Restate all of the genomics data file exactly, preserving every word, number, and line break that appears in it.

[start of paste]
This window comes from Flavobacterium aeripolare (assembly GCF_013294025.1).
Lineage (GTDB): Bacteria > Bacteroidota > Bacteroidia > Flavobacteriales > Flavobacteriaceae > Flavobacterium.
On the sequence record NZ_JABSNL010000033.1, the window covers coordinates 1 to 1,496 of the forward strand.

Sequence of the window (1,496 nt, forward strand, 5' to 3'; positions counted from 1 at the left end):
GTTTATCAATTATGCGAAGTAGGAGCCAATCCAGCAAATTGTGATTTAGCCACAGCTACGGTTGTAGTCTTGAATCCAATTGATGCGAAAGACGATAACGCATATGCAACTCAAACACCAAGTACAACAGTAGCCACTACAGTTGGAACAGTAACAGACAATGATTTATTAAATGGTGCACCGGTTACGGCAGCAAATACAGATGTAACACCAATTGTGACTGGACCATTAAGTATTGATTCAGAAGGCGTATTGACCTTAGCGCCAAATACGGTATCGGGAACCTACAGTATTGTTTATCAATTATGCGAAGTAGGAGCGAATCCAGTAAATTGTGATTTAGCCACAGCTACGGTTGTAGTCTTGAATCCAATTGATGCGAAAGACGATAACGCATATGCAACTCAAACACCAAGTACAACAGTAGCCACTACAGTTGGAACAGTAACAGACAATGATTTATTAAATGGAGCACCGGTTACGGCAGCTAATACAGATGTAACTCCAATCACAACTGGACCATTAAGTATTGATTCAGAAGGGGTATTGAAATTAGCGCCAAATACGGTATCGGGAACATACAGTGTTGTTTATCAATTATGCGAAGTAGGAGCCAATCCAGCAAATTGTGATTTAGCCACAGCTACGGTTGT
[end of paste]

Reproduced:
This window comes from Flavobacterium aeripolare (assembly GCF_013294025.1).
Lineage (GTDB): Bacteria > Bacteroidota > Bacteroidia > Flavobacteriales > Flavobacteriaceae > Flavobacterium.
On the sequence record NZ_JABSNL010000033.1, the window covers coordinates 1 to 1,496 of the forward strand.

Sequence of the window (1,496 nt, forward strand, 5' to 3'; positions counted from 1 at the left end):
GTTTATCAATTATGCGAAGTAGGAGCCAATCCAGCAAATTGTGATTTAGCCACAGCTACGGTTGTAGTCTTGAATCCAATTGATGCGAAAGACGATAACGCATATGCAACTCAAACACCAAGTACAACAGTAGCCACTACAGTTGGAACAGTAACAGACAATGATTTATTAAATGGTGCACCGGTTACGGCAGCAAATACAGATGTAACACCAATTGTGACTGGACCATTAAGTATTGATTCAGAAGGCGTATTGACCTTAGCGCCAAATACGGTATCGGGAACCTACAGTATTGTTTATCAATTATGCGAAGTAGGAGCGAATCCAGTAAATTGTGATTTAGCCACAGCTACGGTTGTAGTCTTGAATCCAATTGATGCGAAAGACGATAACGCATATGCAACTCAAACACCAAGTACAACAGTAGCCACTACAGTTGGAACAGTAACAGACAATGATTTATTAAATGGAGCACCGGTTACGGCAGCTAATACAGATGTAACTCCAATCACAACTGGACCATTAAGTATTGATTCAGAAGGGGTATTGAAATTAGCGCCAAATACGGTATCGGGAACATACAGTGTTGTTTATCAATTATGCGAAGTAGGAGCCAATCCAGCAAATTGTGATTTAGCCACAGCTACGGTTGT